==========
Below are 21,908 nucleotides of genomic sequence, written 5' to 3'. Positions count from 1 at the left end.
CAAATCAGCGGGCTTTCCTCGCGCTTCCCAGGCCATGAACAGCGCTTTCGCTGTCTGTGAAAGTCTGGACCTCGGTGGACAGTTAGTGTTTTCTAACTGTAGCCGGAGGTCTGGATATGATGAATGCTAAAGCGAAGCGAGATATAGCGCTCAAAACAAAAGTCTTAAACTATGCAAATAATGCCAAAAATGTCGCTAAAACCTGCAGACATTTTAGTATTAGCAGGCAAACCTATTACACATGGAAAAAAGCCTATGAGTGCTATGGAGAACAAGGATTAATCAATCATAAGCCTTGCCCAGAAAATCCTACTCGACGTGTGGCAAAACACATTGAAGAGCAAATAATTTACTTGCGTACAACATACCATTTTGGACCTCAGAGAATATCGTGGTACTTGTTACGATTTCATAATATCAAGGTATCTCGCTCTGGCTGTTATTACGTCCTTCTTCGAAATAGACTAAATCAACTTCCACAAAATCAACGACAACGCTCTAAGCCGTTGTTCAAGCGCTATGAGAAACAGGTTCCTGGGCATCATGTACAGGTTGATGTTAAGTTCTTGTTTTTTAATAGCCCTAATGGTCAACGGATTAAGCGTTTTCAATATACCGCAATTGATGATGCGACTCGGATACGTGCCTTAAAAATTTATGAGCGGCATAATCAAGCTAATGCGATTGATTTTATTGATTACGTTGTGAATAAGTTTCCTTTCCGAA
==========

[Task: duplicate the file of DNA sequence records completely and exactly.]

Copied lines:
Below are 21,908 nucleotides of genomic sequence, written 5' to 3'. Positions count from 1 at the left end.
CAAATCAGCGGGCTTTCCTCGCGCTTCCCAGGCCATGAACAGCGCTTTCGCTGTCTGTGAAAGTCTGGACCTCGGTGGACAGTTAGTGTTTTCTAACTGTAGCCGGAGGTCTGGATATGATGAATGCTAAAGCGAAGCGAGATATAGCGCTCAAAACAAAAGTCTTAAACTATGCAAATAATGCCAAAAATGTCGCTAAAACCTGCAGACATTTTAGTATTAGCAGGCAAACCTATTACACATGGAAAAAAGCCTATGAGTGCTATGGAGAACAAGGATTAATCAATCATAAGCCTTGCCCAGAAAATCCTACTCGACGTGTGGCAAAACACATTGAAGAGCAAATAATTTACTTGCGTACAACATACCATTTTGGACCTCAGAGAATATCGTGGTACTTGTTACGATTTCATAATATCAAGGTATCTCGCTCTGGCTGTTATTACGTCCTTCTTCGAAATAGACTAAATCAACTTCCACAAAATCAACGACAACGCTCTAAGCCGTTGTTCAAGCGCTATGAGAAACAGGTTCCTGGGCATCATGTACAGGTTGATGTTAAGTTCTTGTTTTTTAATAGCCCTAATGGTCAACGGATTAAGCGTTTTCAATATACCGCAATTGATGATGCGACTCGGATACGTGCCTTAAAAATTTATGAGCGGCATAATCAAGCTAATGCGATTGATTTTATTGATTACGTTGTGAATAAGTTTCCTTTCCGAA